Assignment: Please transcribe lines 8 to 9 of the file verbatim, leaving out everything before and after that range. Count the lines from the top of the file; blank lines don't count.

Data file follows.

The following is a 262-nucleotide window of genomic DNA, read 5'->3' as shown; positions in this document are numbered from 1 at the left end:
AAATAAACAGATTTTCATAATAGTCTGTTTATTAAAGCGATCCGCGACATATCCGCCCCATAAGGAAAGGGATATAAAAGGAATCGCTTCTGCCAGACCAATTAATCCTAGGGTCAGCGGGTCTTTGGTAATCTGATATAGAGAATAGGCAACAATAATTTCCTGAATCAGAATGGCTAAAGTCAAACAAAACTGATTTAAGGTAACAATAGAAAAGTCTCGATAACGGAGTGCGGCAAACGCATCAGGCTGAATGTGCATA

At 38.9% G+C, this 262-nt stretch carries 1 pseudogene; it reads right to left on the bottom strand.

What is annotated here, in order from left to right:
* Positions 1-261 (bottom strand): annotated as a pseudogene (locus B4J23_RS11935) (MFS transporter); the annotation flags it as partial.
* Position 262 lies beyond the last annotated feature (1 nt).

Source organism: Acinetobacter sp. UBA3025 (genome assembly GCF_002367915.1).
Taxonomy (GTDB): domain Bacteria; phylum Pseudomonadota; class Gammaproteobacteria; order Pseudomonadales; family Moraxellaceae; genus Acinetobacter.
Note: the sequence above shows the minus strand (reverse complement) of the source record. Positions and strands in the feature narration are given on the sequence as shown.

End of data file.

Taxonomy (GTDB): domain Bacteria; phylum Pseudomonadota; class Gammaproteobacteria; order Pseudomonadales; family Moraxellaceae; genus Acinetobacter.
Note: the sequence above shows the minus strand (reverse complement) of the source record. Positions and strands in the feature narration are given on the sequence as shown.